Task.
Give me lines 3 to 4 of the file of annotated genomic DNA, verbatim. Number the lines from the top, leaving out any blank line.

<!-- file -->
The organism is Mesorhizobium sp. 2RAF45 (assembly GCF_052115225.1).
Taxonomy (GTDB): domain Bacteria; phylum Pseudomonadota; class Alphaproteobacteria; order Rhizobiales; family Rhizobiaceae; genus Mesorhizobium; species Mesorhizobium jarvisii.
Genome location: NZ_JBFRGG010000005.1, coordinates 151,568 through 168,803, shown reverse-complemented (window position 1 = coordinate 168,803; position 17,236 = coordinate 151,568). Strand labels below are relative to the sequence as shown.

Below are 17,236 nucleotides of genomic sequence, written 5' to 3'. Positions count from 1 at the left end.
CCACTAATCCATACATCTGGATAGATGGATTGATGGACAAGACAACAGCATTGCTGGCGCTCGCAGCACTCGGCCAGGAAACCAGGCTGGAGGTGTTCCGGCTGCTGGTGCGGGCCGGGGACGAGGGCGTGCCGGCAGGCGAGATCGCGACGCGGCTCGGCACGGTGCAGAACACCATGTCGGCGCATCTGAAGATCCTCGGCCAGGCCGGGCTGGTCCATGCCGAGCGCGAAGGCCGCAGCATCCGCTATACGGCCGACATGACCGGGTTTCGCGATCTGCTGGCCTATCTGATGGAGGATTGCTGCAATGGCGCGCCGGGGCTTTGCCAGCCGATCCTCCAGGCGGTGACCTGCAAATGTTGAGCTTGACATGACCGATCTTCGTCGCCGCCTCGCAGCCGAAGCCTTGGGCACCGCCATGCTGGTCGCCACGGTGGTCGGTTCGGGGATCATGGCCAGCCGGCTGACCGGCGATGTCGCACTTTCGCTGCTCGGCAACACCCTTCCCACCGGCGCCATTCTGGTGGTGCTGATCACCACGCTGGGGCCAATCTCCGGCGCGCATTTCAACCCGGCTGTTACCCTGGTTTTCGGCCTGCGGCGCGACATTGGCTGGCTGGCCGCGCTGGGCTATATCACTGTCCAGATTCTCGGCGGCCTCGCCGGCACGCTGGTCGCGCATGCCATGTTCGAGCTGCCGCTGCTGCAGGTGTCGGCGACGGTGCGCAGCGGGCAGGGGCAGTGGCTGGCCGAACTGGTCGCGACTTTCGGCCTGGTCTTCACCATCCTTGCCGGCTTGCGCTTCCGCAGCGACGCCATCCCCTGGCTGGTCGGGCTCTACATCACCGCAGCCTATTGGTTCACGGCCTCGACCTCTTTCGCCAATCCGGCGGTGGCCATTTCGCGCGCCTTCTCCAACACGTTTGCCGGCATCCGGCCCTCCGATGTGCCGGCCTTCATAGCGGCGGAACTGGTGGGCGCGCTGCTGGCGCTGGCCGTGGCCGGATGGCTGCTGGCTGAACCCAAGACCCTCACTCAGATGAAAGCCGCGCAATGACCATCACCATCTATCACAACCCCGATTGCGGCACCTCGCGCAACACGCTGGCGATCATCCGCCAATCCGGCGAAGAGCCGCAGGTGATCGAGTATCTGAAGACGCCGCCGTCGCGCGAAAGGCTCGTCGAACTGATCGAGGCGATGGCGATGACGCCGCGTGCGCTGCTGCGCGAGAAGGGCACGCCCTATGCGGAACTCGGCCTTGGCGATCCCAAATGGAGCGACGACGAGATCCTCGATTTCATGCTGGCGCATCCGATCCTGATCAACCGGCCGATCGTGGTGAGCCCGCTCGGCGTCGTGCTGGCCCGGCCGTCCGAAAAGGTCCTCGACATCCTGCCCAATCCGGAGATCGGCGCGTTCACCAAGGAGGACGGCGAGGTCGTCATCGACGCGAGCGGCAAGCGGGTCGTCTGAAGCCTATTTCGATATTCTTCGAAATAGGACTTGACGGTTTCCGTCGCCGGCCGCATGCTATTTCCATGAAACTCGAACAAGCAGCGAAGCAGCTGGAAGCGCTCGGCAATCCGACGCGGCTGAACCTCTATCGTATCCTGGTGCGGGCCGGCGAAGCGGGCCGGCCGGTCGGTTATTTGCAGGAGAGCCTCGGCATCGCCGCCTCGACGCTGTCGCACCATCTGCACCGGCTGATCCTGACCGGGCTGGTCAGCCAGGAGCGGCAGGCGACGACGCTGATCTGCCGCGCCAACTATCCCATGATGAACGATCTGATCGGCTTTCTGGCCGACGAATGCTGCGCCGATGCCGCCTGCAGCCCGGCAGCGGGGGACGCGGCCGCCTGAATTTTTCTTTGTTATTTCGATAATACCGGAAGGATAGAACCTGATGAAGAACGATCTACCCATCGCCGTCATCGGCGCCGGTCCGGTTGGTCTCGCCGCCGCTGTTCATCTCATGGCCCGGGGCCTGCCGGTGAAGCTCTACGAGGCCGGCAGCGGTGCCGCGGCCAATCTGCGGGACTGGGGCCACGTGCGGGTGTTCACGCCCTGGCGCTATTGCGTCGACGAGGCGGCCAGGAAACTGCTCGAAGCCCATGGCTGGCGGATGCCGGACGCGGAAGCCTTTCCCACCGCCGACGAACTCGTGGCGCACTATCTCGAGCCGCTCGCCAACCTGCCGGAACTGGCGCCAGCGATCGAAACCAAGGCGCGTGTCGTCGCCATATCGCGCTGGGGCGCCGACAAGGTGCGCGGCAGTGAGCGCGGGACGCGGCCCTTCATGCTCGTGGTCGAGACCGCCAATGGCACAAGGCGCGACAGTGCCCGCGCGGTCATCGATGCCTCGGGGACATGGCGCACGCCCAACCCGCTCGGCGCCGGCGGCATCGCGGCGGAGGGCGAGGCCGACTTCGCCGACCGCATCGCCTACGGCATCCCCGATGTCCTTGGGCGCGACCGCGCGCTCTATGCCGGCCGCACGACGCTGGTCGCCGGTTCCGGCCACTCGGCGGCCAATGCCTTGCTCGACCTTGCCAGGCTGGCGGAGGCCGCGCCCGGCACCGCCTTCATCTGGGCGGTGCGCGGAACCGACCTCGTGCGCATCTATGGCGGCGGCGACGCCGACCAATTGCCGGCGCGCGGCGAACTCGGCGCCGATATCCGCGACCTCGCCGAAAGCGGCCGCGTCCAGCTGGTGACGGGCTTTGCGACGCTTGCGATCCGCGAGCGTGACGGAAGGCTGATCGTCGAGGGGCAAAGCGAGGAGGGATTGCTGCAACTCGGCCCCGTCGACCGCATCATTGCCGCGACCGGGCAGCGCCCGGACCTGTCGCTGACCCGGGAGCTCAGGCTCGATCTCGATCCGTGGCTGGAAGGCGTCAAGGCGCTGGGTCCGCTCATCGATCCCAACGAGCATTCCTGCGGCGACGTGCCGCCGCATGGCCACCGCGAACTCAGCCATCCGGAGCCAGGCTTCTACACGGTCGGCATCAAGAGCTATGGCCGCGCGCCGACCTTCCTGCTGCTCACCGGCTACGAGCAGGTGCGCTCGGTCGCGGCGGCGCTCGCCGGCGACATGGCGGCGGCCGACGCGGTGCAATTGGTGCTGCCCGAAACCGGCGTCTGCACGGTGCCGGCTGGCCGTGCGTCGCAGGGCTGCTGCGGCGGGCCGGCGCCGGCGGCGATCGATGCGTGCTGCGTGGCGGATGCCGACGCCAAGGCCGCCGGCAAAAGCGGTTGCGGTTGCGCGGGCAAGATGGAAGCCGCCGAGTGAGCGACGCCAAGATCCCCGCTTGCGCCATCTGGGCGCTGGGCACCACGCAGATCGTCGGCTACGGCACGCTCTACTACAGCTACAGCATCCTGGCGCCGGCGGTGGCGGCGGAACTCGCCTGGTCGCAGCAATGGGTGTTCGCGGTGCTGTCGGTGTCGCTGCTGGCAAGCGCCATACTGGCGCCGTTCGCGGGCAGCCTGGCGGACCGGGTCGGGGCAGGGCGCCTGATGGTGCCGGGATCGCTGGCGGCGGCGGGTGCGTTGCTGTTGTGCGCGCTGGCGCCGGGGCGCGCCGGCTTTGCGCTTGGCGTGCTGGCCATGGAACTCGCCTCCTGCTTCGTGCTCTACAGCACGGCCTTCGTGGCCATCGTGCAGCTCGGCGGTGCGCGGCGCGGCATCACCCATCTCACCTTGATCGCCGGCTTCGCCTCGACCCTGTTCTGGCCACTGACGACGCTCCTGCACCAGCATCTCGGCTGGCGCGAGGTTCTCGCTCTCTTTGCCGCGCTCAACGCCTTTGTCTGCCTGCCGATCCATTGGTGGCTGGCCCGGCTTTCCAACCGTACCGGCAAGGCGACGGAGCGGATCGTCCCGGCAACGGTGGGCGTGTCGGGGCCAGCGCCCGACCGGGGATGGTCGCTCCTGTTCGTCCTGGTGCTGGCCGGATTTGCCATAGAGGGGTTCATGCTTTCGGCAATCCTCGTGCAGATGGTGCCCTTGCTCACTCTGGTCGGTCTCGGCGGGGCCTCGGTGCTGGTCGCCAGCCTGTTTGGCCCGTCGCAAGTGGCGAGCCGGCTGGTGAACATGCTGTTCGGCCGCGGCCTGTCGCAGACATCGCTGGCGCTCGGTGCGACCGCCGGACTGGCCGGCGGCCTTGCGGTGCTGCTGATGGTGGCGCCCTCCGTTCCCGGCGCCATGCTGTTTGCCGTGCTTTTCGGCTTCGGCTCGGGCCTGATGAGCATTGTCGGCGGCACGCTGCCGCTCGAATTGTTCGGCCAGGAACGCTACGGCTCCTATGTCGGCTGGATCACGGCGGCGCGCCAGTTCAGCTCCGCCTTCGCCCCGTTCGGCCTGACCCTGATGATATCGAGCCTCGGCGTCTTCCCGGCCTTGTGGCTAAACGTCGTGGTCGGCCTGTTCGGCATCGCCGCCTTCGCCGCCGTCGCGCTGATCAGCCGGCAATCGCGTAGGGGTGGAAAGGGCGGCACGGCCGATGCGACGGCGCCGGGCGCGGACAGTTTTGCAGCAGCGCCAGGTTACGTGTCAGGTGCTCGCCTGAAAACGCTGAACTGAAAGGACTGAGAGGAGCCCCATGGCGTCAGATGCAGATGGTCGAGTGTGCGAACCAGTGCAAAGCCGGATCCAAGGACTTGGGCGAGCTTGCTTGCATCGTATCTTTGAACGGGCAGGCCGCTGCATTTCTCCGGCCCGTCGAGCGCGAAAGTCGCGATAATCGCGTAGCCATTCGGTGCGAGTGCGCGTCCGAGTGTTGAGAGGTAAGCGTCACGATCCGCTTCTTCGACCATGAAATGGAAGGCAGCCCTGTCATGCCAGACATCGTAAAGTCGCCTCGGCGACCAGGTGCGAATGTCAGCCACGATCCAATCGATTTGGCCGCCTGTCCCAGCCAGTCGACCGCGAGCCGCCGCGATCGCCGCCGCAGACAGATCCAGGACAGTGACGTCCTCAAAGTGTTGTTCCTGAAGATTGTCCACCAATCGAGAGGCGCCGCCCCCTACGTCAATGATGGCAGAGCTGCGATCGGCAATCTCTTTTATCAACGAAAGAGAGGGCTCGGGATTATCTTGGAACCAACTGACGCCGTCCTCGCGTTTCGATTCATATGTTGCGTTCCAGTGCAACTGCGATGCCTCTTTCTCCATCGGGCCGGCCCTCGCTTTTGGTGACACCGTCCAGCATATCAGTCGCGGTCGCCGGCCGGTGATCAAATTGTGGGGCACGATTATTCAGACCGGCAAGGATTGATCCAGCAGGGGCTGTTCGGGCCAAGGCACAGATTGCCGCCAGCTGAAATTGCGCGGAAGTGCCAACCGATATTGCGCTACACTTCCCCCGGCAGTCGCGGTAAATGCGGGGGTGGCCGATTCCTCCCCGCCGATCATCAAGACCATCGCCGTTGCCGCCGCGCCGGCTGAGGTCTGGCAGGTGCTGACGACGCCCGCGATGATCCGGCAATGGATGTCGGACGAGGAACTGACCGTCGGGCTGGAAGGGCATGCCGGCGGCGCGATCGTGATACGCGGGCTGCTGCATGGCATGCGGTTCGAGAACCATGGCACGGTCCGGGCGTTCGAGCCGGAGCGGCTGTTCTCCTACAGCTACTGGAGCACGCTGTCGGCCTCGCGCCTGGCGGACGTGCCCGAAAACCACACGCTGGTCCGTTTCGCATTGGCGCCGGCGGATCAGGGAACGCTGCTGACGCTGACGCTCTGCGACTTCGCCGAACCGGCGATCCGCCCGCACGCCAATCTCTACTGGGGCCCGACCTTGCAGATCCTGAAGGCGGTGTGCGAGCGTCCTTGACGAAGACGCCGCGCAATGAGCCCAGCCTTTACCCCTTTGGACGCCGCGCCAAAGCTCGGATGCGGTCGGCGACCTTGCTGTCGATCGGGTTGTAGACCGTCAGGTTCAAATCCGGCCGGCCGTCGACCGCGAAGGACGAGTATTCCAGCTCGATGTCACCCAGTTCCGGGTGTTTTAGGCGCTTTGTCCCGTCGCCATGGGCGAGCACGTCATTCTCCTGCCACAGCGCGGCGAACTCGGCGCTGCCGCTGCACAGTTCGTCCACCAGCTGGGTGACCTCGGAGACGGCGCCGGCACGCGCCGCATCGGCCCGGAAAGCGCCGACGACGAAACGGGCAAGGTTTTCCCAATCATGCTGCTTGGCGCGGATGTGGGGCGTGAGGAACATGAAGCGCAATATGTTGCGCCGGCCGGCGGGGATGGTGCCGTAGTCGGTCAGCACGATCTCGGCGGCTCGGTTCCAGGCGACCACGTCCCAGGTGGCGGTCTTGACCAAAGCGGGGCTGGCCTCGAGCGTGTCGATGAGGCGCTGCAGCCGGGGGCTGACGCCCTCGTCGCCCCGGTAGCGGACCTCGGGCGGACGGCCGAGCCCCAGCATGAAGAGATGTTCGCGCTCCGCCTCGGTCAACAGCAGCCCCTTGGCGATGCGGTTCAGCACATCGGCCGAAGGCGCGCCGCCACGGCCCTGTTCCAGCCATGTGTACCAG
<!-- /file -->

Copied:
Genome location: NZ_JBFRGG010000005.1, coordinates 151,568 through 168,803, shown reverse-complemented (window position 1 = coordinate 168,803; position 17,236 = coordinate 151,568). Strand labels below are relative to the sequence as shown.

Below are 17,236 nucleotides of genomic sequence, written 5' to 3'. Positions count from 1 at the left end.